Many years later, as he faced the firing squad, Colonel Aureliano Buendía was to remember that distant afternoon when his father took him to discover ice.

If this line does not make you want to read further, then you simply do not like novels. Other great first lines can be found here.

Third, is the writing accessible to the reader? By “accessible”, I mean clear and easy to understand. If the narrative is confusing, the dialogue is obscure, and the story is told by multiple voices in a non-linear fashion, you may have trouble finding an audience. There have been some books that were characterized by all these and more, yet found a large audience. However, they were generally engaging and expertly written. The less accessible the book is to readers, the harder you will have to work to keep their interest. And sometimes—often—all of this razzle dazzle becomes a distraction, and it is better to write a simple story, beautifully told.

Fourth, does the manuscript have sound mechanics and a consistent style? This is usually the domain of a copy-editor, rather than a writer. However, if a writer understands how to use punctuation correctly, and is able to produce copy that is reasonably clean of grammatical errors and spelling mistakes, then this provides a better basis for a copy-editor to work with, as no one really likes cleaning up someone else’s mess.

Most English majors are familiar with The Elements of Style by Strunk and White, and while I do not agree with all of the prescriptions in it, the overall sensibilities of the book are on the mark. Indeed, one could say that the book distills the very essence of 20th century American prose. Disagree or dislike the book all you want—it still belongs on your bookshelf, and if you disagree with any of its prescriptions then you should at least force yourself to articulate why the book errs, and how its advice can be improved upon. Strunk’s original version can be found here.

While William Strunk, Jr. was a gifted teacher and E. B. White was a gifted writer, neither was a copy-editor, and so the book does not delve into earthshaking issues such as the proper use of hyphens, the capitalization of foreign place names, or the proper formatting of bibliography entries. If you wish to become a copy-editor, or wish to explore the depths of pedantry the human race is capable of, then you should look at purchasing The Chicago Manual of Style, the AP Stylebook, or The Oxford Guide to Style.

Few writers really excel at all of the above points, and so this is why most published writers need and use editors. If a book lacks focus, then a good editor can help you find that focus so that you can better serve the reader. A good editor should be able to cut away all the deadwood so that your story will be clearer, and more compellingly told. A good editor will tell you if your manuscript is an incomprehensible mess, and will help you try to make some sense of it. Finally, a good editor should be able to correct any mechanical and stylistic mistakes in the manuscript so that you do not come off looking like a fool.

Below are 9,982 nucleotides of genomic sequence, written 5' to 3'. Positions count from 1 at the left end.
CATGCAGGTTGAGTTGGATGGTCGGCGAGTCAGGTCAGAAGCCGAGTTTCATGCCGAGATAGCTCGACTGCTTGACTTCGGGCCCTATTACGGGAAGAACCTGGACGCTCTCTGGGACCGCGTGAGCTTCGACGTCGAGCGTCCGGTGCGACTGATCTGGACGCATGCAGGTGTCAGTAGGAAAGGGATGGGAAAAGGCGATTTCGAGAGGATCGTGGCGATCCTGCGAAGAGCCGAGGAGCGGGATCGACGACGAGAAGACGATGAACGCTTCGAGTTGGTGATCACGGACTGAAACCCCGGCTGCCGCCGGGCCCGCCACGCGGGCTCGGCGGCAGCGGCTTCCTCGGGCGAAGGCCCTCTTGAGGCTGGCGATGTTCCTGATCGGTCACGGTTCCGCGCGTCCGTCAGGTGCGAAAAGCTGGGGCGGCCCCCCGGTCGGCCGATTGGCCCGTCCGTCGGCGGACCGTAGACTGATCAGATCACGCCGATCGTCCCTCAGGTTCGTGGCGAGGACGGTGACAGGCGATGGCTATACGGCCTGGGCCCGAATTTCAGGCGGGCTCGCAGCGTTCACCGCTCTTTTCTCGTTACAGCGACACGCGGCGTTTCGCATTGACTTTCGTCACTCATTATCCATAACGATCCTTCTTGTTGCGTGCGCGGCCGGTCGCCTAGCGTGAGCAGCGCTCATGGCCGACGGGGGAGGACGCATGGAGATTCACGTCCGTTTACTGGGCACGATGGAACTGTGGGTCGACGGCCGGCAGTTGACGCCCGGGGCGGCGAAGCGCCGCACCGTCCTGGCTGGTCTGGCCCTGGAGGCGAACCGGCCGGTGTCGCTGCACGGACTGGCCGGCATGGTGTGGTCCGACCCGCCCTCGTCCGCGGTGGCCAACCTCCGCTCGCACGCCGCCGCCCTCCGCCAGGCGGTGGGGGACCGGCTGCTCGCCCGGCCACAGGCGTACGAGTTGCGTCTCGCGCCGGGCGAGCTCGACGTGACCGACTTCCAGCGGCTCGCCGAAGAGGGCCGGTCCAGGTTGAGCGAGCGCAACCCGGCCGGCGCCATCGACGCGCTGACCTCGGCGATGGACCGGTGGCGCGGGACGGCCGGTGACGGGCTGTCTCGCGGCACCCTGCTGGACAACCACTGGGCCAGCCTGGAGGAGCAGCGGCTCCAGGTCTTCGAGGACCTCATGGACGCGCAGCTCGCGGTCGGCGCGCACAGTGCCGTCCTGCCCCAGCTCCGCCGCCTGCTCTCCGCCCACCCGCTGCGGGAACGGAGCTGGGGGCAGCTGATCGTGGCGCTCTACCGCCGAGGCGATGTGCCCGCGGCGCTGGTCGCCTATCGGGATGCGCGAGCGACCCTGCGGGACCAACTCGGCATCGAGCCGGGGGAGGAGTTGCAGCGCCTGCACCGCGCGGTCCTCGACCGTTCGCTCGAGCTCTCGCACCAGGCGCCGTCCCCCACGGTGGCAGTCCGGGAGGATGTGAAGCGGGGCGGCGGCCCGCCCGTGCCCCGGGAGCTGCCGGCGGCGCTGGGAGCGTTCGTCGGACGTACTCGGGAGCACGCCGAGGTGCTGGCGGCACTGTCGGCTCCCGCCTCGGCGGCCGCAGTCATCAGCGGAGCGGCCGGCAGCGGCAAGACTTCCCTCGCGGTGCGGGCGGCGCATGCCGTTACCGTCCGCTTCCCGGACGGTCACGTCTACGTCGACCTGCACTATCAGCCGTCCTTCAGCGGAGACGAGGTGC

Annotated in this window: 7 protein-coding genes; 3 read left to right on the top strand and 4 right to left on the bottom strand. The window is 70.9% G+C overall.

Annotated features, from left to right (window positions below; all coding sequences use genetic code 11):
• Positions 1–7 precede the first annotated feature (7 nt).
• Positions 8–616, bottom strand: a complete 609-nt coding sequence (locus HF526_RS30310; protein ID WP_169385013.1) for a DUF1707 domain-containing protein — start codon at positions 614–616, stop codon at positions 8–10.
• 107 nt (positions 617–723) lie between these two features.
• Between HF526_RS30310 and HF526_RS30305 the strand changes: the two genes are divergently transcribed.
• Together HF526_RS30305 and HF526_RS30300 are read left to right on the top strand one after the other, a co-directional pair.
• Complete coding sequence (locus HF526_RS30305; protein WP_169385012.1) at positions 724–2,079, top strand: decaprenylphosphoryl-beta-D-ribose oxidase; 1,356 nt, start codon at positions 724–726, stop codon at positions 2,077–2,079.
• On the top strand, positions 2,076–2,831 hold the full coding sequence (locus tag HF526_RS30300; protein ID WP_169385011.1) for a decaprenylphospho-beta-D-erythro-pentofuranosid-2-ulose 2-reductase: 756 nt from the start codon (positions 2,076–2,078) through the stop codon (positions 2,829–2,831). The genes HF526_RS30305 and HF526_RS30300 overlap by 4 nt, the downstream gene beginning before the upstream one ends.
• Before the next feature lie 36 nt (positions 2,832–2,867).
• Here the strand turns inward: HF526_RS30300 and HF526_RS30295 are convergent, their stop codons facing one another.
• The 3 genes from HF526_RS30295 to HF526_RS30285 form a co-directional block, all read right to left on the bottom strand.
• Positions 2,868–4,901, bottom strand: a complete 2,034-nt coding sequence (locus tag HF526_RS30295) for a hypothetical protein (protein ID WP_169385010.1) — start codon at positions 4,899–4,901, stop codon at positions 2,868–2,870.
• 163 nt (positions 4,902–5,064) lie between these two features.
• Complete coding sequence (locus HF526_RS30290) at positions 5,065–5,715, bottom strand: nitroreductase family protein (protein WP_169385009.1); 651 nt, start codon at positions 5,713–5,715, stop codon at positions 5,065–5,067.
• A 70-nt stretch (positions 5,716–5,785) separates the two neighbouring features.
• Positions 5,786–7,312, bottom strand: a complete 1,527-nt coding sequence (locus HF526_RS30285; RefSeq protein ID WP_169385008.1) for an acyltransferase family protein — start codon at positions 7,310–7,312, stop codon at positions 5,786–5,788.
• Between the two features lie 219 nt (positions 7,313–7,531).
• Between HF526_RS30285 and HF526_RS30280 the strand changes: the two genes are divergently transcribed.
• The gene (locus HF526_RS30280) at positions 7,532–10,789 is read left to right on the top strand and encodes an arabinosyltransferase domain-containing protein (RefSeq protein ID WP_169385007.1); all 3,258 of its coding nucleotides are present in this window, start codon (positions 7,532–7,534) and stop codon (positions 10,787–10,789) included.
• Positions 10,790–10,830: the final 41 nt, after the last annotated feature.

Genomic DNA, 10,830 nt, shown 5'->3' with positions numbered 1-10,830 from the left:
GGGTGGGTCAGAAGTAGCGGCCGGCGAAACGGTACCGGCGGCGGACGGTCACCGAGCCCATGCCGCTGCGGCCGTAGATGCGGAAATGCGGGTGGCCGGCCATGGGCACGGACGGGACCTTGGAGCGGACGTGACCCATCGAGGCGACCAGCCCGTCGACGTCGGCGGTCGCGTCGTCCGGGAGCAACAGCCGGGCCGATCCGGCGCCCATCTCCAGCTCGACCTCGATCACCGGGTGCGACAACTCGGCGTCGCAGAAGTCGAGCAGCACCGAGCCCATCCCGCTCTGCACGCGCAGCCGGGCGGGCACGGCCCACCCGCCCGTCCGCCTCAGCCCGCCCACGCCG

If you do not have any editorial help, then you will have to learn to do all of these things yourself. Most people are not equipped for this. For example, while I can easily spot someone else’s typos and spelling mistakes, I find it nearly impossible to see my own (and no doubt, there is at least one glaring mistake in this blog post). Most people have blind spots when it comes to their own writing. This being the case, without the help of an editor you may find getting published to be a difficult ordeal, as whether you like it or not someone else—possibly multiple people—will have a hand in your manuscript, making or suggesting changes to your content that you may have difficulty living with.

It would be much better to sharpen the content to as fine a point as possible before submitting it, rather than to see your manuscript go through some rather painful surgery later on, or, worse yet, to see it be rejected.

Self-publishing does not exempt you from having to do this work—it only makes your own work much, much harder, as you have fewer people to rely on to help get your manuscript in shape. A person who plunges ahead and self-publishes a manuscript which would not and could not ever be considered publishable under any circumstances by a publishing house is the definition of a fool, as all the work will be for nought. If no publisher would ever touch the work, then who would buy it? This is not to say that you should never self-publish—only that you owe it to yourself to polish your work, and make sure that you have content that is really worth publishing. And, if you have any doubts at all, you owe it to yourself to hire a professional editor to give you a helping hand.


Stakeholders In The Editorial Process

Most people unfamiliar with publishing have trouble understanding exactly what an editor does. Likely, in their minds an editor is just a glorified proofreader who can easily be replaced by the spell-check function in MS Word. While this kind of thinking is understandable, it is not at all correct. Yet, it can be difficult to explain what an editor does with any clarity, as most often an editor’s work is defined by what one does not see, rather than what one does see. A properly edited text will not contain typos, spelling errors, and misused punctuation. It will not be disorganized, incoherent, and lazily written. A properly edited text is one where your mind can absorb the contents without focusing on the writing.